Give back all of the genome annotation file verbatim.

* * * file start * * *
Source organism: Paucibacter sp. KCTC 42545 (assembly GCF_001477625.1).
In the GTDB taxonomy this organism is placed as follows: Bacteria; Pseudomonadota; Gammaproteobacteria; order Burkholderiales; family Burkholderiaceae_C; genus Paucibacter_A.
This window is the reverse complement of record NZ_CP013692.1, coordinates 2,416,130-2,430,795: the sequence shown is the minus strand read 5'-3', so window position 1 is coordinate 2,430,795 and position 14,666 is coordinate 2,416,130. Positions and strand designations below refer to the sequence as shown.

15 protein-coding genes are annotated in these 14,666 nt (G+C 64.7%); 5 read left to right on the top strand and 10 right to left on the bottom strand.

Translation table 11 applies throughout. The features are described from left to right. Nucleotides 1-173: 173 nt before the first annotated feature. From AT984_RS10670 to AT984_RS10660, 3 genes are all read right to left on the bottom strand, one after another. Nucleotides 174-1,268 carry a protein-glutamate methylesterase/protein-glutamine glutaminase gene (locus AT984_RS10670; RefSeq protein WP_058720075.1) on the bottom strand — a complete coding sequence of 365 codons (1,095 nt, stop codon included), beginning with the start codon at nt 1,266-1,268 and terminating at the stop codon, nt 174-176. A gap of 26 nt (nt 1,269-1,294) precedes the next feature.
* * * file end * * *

Source organism: Paucibacter sp. KCTC 42545 (assembly GCF_001477625.1).
In the GTDB taxonomy this organism is placed as follows: Bacteria; Pseudomonadota; Gammaproteobacteria; order Burkholderiales; family Burkholderiaceae_C; genus Paucibacter_A.
This window is the reverse complement of record NZ_CP013692.1, coordinates 2,416,130-2,430,795: the sequence shown is the minus strand read 5'-3', so window position 1 is coordinate 2,430,795 and position 14,666 is coordinate 2,416,130. Positions and strand designations below refer to the sequence as shown.

15 protein-coding genes are annotated in these 14,666 nt (G+C 64.7%); 5 read left to right on the top strand and 10 right to left on the bottom strand.

Translation table 11 applies throughout. The features are described from left to right. Nucleotides 1-173: 173 nt before the first annotated feature. From AT984_RS10670 to AT984_RS10660, 3 genes are all read right to left on the bottom strand, one after another. Nucleotides 174-1,268 carry a protein-glutamate methylesterase/protein-glutamine glutaminase gene (locus AT984_RS10670; RefSeq protein WP_058720075.1) on the bottom strand — a complete coding sequence of 365 codons (1,095 nt, stop codon included), beginning with the start codon at nt 1,266-1,268 and terminating at the stop codon, nt 174-176. A gap of 26 nt (nt 1,269-1,294) precedes the next feature.